In Competition No. 3134 you were invited to submit a poem featuring one of T.S. Eliot’s practical cats getting to grips with the modern world.
Your 21st-century reincarnations of Eliot’s felines (the poems were originally published in 1939 and inspired by the poet’s four-year-old godson, who invented the words ‘pollicle’ for dogs and ‘jellicle’ for cats) were terrific. Alas long lines mean space for fewer winners and some fine Macavitys narrowly missed the cut (take a bow, Nick Syrett, David Shields and Hamish Wilson). I was sorry, too, not to have had room for Bill Greenwell’s Jellicles and Brian Allgar’s Growltiger, the Tory Cat.
This week’s top cats are printed below and pocket £35 each.
Bustopher Jones has firm flesh on his bones, In short, he has ceased to be fat, He had a rebirth and he’s saving the earth, He’s a Vegan Society cat. And this is the reason, when game is in season, He turns his impeccable back, And the merest glimpse of those winkles and shrimps Makes him yearn for a plant-based quick snack. Instead of pigs’ cheeks, he eats chickpeas and leeks, Or a spinach and kale cassoulet. If it’s growing, he’ll try it; he finds on this diet The pounds just keep falling away. Walking out, slim and svelte, he must tighten his belt, Or his trousers, well-cut, might descend. Yet it’s said, now he’s lean, that it’s cool to be green And that wearing white spats is on-trend! Sylvia Fairley Growltiger is a Boho Cat who gentrifies the slums: he’s living on a Dutch barge with some floorboard-sanding chums. From Peckham Rye to Hoxton he’s developing the stews, rejoicing in his title as ‘The Doer-up of Mews’. The cottagers of Rotherhithe know something of his crimes: a pop-up restaurant appears that’s big on kaffir limes; kombucha in the greasy spoon, some tofu at the pub, then there’s no more work for strippers down the Deptford Social Club. In the forepeak of his vessel Growltiger sits alone. He’s prowling over rooftops via a camera on his drone as priced-out cockney dockers gain a foothold on the barge, obliged to live in Luton when they long to live it large. The working class press forward in displaced rank on rank; Growltiger to his vast surprise is made to walk the plank. The Isle of Dogs rejoices when they hear it on the news, while the staff of Wapping Waitrose weep in crematorium pews. Nick MacKinnon From a long line of troupers, our Gus came of age Among mentors and models whose lives on the stage Took for granted that everyone knows it’s all right To cast a black role with an actor who’s white. An Othello’s corked face and his kinky-hair wig Were perceived not as hate crimes — just par for the gig, And a cat, like his human co-stars, could feel free To assume any colour he wanted to be. But today, if a cat wears a blue-lens disguise For a turn on the stage with faux Siamese eyes, Or dares to say dye to a natural follicle, He is sure to touch off storms of rage diabolical. If he dons extra fur to go Maine Coon or Persian, Angry critics will launch a barrage of aspersion. So if all of that stuff is off limits, thinks Gus, Then how come human beings get to dress up like us? Chris O’Carroll Life had posed a fateful question to the Lady Griddlebone. The tragic death of Growltiger had left her quite alone. Would she find her Mr Darcy, as in all the best romcoms, Or live an unprotected queen, the prey of feral toms? The first few weeks were tough as hell. She hung out by the docks, A teat of her survival skills, a college of hard knocks. The local males all tried it on. She bid them go to hell. Macavity came sniffing round. She brushed him off as well. Some cats are fat and lazy; not so Lady Griddlebone. You could call her too intense, but she was always in the zone. She formed a group of female cats to busk around St Paul’s For tourists who applauded their melodic caterwauls. Though she did it for morale’s sake, for a booster, for a gas, As selfies taken with the group popped up online en masse Their fanbase swelled to millions. They were soon living the dream. Who needs Fitzwilliam Darcy when your act’s a viral meme? Basil Ransome-Davies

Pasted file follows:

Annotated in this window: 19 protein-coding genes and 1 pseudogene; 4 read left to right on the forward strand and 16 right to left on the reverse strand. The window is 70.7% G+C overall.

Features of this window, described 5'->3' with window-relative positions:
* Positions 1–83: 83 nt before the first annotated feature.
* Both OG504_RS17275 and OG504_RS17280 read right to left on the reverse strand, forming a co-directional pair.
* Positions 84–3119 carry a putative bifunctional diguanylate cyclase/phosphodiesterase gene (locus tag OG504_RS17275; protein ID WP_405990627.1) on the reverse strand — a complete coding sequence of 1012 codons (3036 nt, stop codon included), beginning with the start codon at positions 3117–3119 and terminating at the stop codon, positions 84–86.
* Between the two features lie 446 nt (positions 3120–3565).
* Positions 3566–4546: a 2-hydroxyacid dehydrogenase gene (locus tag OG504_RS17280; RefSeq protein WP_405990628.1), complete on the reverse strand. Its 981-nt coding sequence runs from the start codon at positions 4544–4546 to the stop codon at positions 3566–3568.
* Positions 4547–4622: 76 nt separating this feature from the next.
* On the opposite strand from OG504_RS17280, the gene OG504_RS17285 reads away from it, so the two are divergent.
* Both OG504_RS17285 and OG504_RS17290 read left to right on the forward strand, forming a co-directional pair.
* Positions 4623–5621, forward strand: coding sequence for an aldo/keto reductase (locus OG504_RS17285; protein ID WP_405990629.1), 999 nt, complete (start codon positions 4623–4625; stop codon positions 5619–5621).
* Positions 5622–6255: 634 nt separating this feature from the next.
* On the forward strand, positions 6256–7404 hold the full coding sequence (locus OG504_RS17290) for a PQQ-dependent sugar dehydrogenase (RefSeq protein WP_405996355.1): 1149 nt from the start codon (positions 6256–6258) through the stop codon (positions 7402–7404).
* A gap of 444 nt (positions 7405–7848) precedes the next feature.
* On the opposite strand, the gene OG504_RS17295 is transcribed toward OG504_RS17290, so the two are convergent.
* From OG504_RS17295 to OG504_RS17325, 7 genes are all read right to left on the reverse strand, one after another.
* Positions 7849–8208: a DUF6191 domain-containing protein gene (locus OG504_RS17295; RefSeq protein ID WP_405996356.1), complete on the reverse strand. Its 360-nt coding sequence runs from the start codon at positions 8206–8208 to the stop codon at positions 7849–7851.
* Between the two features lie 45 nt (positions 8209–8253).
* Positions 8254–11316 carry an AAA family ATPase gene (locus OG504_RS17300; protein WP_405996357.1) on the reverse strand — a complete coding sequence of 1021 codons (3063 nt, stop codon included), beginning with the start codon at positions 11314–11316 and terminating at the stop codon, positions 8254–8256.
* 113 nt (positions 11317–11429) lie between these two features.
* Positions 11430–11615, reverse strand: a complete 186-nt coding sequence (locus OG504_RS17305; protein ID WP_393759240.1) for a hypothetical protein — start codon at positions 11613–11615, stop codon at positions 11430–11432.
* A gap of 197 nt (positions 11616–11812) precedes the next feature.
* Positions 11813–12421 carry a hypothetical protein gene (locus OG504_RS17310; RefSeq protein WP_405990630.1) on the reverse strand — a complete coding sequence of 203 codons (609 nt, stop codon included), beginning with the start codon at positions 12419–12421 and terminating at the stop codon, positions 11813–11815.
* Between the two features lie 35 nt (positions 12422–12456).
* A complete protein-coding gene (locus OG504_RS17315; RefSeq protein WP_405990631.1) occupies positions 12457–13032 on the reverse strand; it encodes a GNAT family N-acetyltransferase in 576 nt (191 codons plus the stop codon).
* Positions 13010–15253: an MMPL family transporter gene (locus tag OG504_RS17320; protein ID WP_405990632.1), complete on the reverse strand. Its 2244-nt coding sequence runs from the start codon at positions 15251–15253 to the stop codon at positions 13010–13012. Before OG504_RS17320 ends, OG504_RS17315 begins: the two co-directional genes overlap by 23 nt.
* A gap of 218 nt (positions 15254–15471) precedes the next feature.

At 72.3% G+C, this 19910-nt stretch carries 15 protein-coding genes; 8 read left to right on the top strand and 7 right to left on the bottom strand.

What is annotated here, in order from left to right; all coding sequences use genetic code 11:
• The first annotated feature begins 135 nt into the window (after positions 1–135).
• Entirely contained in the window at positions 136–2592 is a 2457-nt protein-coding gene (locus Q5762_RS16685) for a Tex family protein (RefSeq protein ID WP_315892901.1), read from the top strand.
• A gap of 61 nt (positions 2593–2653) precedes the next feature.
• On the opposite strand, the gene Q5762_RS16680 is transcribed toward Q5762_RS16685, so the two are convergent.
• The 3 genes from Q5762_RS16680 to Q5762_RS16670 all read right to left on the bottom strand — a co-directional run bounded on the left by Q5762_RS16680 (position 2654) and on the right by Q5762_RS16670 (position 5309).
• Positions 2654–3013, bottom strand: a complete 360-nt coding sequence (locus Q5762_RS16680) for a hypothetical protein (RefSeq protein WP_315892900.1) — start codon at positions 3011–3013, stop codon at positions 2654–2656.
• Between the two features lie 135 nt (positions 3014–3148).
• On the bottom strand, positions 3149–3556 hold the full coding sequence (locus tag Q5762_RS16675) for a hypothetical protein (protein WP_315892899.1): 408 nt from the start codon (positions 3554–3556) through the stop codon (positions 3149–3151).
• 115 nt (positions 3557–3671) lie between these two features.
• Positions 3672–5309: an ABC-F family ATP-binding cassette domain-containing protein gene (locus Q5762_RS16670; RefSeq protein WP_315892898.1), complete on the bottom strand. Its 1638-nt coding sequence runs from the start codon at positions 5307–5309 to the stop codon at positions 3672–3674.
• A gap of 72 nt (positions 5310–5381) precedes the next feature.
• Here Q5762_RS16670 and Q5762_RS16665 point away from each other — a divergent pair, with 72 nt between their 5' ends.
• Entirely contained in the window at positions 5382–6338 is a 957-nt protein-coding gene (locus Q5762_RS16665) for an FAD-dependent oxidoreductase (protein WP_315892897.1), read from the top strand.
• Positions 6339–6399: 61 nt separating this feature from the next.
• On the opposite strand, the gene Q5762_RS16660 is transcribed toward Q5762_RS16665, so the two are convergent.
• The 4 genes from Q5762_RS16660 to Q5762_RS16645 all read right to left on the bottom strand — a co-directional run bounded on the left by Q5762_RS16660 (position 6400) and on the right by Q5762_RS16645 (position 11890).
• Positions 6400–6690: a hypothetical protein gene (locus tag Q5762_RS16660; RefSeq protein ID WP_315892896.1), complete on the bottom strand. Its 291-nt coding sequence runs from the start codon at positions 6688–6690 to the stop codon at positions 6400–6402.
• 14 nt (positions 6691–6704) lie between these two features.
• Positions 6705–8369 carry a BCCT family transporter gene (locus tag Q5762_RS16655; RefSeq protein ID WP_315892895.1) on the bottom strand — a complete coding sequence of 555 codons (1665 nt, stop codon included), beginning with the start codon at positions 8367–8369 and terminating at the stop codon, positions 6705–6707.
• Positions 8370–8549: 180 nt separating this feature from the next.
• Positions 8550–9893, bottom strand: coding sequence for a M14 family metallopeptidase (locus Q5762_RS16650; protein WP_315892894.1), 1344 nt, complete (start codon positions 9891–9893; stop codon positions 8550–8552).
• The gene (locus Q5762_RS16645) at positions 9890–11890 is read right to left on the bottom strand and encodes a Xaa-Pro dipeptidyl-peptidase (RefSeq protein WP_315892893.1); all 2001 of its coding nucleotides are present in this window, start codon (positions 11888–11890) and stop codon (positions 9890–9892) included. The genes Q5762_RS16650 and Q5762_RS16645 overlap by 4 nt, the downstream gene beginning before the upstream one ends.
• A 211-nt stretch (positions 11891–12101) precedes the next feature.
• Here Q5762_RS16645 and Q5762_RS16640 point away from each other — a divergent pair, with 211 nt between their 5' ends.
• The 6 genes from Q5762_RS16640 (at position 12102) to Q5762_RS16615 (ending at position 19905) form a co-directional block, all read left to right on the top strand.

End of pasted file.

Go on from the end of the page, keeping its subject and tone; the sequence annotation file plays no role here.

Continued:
No. 3137: by george
To mark the 70th anniversary of George Orwell’s death, you are invited to submit a short story with an Orwellian flavour. Please email entries of up to 150 words to firstname.lastname@example.org by midday on 13 February.